If you think back to the first post, we started out with no page definitions and no element definitions, but we still had working scripts. The framework provides hooks that it will look for. And if those hooks are present, it will modify its behavior accordingly.

Anything Left?

I think I’ve got one more immediate post in me on this topic. In the next post, I’ll show that Tapestry supports the standard page object pattern as you would hopefully expect. But I’ll introduce a little twist on it that I think is important for keeping tests concise and expressive.


This article was written by Jeff Nyman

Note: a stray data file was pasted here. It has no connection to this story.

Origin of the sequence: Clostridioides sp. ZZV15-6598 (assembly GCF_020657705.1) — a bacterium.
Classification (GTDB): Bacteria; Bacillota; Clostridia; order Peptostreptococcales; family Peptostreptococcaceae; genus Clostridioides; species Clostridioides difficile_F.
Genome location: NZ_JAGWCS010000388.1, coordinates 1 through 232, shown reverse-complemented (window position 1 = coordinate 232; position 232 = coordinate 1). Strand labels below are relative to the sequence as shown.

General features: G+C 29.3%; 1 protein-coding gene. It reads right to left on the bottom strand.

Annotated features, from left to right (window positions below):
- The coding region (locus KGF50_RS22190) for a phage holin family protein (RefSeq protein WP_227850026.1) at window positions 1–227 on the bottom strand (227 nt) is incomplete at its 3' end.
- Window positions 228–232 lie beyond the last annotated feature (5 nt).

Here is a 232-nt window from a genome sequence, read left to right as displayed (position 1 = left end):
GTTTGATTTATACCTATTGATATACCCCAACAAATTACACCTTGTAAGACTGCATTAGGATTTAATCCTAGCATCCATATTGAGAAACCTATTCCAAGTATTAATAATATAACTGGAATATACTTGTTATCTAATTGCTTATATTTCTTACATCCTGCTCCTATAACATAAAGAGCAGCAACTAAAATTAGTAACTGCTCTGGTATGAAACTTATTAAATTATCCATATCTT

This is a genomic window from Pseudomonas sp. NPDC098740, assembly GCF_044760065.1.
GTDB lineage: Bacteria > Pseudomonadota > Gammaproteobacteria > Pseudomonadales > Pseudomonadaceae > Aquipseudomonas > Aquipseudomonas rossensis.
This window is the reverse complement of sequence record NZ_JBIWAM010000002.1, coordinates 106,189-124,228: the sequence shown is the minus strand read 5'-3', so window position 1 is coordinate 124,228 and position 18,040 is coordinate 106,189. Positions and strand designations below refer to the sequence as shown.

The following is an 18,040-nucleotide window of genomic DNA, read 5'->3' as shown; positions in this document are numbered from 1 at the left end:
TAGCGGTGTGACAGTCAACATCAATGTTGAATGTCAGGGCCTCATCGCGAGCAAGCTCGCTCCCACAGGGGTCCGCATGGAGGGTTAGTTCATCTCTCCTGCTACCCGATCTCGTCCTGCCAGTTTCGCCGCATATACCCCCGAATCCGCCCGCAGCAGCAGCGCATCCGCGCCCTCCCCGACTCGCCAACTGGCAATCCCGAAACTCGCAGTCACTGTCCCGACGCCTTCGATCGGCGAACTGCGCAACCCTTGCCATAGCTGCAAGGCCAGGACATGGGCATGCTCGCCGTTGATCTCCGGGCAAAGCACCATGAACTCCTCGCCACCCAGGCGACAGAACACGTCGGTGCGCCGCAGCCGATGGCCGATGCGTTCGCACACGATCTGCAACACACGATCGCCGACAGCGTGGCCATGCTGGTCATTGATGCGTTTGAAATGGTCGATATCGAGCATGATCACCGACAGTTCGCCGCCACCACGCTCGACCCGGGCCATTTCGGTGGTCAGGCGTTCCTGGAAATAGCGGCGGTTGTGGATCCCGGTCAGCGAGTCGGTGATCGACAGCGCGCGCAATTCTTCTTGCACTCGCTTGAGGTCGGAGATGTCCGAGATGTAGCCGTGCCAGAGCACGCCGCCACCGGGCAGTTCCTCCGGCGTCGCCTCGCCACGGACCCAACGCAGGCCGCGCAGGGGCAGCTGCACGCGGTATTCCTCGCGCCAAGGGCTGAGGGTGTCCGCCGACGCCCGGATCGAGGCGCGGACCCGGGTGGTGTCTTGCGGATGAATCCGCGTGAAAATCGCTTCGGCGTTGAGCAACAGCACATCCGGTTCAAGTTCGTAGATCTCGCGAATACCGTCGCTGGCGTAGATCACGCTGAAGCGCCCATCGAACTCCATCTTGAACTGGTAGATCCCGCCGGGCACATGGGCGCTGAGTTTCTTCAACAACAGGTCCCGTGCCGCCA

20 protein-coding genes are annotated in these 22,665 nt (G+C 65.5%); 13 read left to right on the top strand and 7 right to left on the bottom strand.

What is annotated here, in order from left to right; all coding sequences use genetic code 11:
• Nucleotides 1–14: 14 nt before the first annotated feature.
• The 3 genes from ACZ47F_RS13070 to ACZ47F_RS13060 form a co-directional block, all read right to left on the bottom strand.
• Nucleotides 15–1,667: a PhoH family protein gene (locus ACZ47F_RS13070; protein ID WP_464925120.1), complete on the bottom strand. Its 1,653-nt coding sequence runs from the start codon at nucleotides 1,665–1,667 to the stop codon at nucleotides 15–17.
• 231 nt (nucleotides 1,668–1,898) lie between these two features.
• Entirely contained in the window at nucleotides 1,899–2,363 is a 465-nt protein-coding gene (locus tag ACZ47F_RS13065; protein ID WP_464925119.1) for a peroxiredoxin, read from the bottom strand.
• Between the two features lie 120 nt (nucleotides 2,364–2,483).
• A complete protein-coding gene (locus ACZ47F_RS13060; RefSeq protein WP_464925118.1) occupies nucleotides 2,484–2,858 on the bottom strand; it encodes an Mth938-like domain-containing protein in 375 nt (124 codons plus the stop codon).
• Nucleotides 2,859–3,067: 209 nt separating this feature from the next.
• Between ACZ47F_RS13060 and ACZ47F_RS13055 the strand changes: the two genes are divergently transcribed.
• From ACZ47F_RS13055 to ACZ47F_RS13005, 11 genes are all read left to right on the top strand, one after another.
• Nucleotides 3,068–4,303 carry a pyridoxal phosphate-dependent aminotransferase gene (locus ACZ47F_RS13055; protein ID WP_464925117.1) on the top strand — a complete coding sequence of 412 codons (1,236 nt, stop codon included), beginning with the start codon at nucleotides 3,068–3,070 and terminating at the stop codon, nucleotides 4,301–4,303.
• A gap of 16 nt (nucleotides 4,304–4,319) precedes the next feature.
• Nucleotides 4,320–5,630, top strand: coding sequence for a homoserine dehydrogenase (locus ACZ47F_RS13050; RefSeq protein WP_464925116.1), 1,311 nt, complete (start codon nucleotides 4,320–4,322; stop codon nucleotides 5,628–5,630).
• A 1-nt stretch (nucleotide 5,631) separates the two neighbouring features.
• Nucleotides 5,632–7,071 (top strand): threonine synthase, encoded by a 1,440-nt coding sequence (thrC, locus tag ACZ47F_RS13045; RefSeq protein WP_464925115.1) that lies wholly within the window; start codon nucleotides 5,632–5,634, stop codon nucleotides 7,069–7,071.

Anything I put here is an approximation of the truth. You're getting a particular view of myself ... and it's the view I'm choosing to present to you. If you've never met me before in person, please realize I'm not the same in person as I am in writing. That's because I can only put part of myself down into words. If you have met me before in person then I'd ask you to consider that the view you've formed that way and the view you come to by reading what I say here may, in fact, both be true. I'd advise that you not automatically discard either viewpoint when they conflict or accept either as truth when they agree.